Much effort has been spent in recent months to complete the Churchward 3500 gallon tender rebuild. It has been a very thorough job and only final detailing and painting remain.
Riveting the coal fenders. (Photo: Frank Dumbleton)
The new tank body is complete, with Churchward short fenders fitted. The air vents, scoop dome and filler arrangement are installed, and the body edge beadings are being fitted. Handrail fitting is also in progress the rear ones are fitted and fitting of the front ones is in progress. The two toolboxes have been made and just require fitting to the tank. On the tender frames, the brakegear has been fitted and the tender now has a working handbrake, although some of the brake blocks are yet to be fitted. The water scoop has been fitted and is operational we just need some water troughs to try it out!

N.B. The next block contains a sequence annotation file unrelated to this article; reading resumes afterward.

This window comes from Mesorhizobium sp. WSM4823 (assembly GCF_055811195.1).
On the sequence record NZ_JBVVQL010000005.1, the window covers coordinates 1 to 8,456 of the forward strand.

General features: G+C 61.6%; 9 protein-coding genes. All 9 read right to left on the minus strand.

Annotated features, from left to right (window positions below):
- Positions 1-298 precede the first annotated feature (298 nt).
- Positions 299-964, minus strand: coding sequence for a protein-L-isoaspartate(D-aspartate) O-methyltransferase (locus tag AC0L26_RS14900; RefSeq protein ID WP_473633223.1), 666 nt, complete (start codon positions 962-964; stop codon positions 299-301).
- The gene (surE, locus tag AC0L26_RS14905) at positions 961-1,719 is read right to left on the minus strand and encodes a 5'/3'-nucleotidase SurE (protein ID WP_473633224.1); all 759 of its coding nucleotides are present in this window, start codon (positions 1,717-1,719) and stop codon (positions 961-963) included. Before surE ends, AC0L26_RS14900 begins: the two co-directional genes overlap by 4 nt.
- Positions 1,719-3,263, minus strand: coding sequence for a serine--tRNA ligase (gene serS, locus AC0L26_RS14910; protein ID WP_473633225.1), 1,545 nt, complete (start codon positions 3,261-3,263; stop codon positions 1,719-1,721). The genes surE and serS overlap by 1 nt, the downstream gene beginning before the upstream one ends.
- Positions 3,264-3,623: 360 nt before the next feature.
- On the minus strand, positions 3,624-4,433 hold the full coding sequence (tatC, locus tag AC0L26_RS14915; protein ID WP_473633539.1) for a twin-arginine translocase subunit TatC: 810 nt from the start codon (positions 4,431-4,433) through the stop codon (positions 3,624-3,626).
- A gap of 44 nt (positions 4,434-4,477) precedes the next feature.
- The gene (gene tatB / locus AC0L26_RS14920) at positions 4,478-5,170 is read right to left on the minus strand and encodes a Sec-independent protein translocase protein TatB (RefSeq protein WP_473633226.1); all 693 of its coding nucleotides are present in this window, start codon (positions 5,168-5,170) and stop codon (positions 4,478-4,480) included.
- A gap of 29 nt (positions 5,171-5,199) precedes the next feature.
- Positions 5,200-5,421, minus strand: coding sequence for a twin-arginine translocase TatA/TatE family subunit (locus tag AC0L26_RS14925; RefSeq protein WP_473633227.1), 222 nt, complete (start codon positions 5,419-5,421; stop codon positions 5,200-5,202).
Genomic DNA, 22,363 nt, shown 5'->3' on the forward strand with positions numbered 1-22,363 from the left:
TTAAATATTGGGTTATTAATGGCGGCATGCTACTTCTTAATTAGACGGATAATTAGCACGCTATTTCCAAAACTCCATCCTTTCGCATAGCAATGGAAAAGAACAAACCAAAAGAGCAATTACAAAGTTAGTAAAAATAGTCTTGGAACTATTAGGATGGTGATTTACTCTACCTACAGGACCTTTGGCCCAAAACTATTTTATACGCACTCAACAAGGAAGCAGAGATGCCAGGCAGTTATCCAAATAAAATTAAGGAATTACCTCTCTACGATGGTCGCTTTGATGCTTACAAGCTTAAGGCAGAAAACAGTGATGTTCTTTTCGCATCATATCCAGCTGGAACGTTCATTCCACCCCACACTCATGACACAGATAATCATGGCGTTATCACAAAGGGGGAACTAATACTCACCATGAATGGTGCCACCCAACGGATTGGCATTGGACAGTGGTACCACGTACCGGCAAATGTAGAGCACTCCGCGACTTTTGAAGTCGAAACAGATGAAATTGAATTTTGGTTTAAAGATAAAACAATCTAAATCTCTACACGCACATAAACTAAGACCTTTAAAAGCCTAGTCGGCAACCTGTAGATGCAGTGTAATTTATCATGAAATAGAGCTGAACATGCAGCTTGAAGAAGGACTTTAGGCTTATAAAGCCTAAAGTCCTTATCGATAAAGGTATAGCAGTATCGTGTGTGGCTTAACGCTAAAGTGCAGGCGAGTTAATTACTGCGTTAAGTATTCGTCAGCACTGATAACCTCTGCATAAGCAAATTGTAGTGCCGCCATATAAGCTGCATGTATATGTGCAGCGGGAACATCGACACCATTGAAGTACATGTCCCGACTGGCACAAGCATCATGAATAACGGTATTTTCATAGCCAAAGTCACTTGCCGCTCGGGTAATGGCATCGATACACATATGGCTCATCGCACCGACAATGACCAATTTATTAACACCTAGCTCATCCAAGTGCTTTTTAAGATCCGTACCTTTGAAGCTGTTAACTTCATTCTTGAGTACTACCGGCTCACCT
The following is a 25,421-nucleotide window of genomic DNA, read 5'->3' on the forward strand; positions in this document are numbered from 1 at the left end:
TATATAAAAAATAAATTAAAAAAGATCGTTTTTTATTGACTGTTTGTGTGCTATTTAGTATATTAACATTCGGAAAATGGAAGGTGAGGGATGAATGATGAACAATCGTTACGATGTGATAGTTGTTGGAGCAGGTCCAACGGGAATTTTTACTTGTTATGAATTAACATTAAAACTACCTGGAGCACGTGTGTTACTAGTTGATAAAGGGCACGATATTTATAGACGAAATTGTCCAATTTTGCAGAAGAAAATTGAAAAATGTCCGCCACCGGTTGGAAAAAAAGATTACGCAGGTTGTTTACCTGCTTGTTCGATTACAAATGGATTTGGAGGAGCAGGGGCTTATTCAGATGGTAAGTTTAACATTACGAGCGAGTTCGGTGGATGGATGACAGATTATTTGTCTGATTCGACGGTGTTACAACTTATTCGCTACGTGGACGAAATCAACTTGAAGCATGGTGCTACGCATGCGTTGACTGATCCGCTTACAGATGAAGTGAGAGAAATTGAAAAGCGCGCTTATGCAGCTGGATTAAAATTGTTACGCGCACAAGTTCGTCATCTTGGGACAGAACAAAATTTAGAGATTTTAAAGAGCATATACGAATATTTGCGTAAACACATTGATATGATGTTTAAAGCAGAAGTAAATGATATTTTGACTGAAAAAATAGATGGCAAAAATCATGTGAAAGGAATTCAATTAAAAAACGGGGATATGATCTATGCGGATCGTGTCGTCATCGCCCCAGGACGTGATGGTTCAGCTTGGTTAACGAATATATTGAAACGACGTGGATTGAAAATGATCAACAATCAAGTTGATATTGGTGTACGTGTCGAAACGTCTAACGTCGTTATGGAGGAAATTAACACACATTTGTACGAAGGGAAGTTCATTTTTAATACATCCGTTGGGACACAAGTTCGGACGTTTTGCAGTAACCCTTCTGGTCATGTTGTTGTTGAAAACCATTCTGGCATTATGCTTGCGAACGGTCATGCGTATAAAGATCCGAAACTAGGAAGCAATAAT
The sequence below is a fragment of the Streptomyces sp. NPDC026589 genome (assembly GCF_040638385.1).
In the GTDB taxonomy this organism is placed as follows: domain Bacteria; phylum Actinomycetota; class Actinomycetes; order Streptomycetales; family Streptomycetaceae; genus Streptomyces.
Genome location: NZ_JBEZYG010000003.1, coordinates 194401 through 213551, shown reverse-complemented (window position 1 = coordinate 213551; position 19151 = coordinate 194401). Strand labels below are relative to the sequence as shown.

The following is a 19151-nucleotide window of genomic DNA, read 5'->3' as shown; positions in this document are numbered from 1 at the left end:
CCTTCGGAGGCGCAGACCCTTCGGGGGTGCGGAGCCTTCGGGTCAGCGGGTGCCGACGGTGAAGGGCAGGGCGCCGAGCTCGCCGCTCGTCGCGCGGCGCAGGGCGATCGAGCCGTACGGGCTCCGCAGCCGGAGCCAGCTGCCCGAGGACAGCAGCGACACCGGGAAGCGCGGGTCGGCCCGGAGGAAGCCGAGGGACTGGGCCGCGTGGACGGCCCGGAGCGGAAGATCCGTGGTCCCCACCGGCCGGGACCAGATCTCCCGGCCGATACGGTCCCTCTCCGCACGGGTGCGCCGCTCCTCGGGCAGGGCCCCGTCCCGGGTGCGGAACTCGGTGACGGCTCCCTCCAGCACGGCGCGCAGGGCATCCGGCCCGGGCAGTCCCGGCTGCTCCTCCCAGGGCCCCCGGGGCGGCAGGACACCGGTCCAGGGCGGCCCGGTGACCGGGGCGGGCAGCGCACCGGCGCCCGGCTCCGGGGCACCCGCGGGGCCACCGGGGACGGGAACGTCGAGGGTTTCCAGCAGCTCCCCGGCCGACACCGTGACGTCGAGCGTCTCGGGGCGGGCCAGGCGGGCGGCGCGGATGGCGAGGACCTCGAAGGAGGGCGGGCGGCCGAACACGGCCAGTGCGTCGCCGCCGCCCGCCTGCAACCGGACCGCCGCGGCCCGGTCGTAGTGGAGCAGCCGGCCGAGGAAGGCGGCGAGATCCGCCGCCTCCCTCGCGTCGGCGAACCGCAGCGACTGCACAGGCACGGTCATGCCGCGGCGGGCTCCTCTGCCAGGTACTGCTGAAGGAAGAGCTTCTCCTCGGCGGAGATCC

The metal pipe runs for vacuum brake and steam heat that run from front to rear beneath the tank has been fitted and the drawbars that connect the tender to the loco and the front dumb buffers are also now in place.
The water scoop is fitted and fully functional. (Photo: Alasdair Matthews)
The brass beadings have been fitted to the driving wheel splashers, with the brass securing screws having to be made specially at Didcot.
The cylinder cock assemblies for the steam chests, complete with machined extension pieces, have been completed with the steam chests drilled and tapped ready for them to be fitted.
Work also continues on the new tender body, with the top sheeting welded in place and the coal fenders fitted. The tender air vents have been reduced in height by approximately 4in to provide the correct profile for the early style of Churchward tender being reproduced.
The rebuilt tender coal space
The mudhole doors and blowdown valve were fitted to the boiler so it could be filled with water to test for leaks nothing serious found. Empty again, it awaits cold inspection by our insurance boiler inspector which is arranged for mid October, prior to us carrying out an hydraulic test. The superheater elements have been completed and are awaiting delivery to Didcot.